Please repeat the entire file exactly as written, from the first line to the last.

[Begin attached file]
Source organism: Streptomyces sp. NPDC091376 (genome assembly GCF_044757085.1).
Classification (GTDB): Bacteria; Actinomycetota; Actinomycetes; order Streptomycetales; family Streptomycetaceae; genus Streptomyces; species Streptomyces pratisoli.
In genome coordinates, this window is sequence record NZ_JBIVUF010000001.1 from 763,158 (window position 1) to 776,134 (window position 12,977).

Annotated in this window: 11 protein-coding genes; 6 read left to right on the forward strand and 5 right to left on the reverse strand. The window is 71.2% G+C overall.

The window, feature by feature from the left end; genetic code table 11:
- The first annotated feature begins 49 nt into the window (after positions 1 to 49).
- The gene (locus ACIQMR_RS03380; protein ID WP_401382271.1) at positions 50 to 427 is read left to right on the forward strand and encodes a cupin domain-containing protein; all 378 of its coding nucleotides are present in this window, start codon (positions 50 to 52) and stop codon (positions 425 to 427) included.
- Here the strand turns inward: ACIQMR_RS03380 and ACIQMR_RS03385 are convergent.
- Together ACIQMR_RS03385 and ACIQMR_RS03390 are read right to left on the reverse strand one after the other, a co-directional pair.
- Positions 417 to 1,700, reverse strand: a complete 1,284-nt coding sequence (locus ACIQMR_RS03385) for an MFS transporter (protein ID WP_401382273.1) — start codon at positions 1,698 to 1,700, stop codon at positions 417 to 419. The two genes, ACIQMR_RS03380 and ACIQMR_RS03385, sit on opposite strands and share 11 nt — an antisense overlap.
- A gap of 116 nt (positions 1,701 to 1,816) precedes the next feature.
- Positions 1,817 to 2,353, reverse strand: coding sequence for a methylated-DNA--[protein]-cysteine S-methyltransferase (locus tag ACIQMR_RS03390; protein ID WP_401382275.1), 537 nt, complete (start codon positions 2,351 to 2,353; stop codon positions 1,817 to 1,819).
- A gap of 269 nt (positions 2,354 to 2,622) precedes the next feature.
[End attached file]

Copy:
Source organism: Streptomyces sp. NPDC091376 (genome assembly GCF_044757085.1).
Classification (GTDB): Bacteria; Actinomycetota; Actinomycetes; order Streptomycetales; family Streptomycetaceae; genus Streptomyces; species Streptomyces pratisoli.
In genome coordinates, this window is sequence record NZ_JBIVUF010000001.1 from 763,158 (window position 1) to 776,134 (window position 12,977).

Annotated in this window: 11 protein-coding genes; 6 read left to right on the forward strand and 5 right to left on the reverse strand. The window is 71.2% G+C overall.

The window, feature by feature from the left end; genetic code table 11:
- The first annotated feature begins 49 nt into the window (after positions 1 to 49).
- The gene (locus ACIQMR_RS03380; protein ID WP_401382271.1) at positions 50 to 427 is read left to right on the forward strand and encodes a cupin domain-containing protein; all 378 of its coding nucleotides are present in this window, start codon (positions 50 to 52) and stop codon (positions 425 to 427) included.
- Here the strand turns inward: ACIQMR_RS03380 and ACIQMR_RS03385 are convergent.
- Together ACIQMR_RS03385 and ACIQMR_RS03390 are read right to left on the reverse strand one after the other, a co-directional pair.
- Positions 417 to 1,700, reverse strand: a complete 1,284-nt coding sequence (locus ACIQMR_RS03385) for an MFS transporter (protein ID WP_401382273.1) — start codon at positions 1,698 to 1,700, stop codon at positions 417 to 419. The two genes, ACIQMR_RS03380 and ACIQMR_RS03385, sit on opposite strands and share 11 nt — an antisense overlap.
- A gap of 116 nt (positions 1,701 to 1,816) precedes the next feature.
- Positions 1,817 to 2,353, reverse strand: coding sequence for a methylated-DNA--[protein]-cysteine S-methyltransferase (locus tag ACIQMR_RS03390; protein ID WP_401382275.1), 537 nt, complete (start codon positions 2,351 to 2,353; stop codon positions 1,817 to 1,819).
- A gap of 269 nt (positions 2,354 to 2,622) precedes the next feature.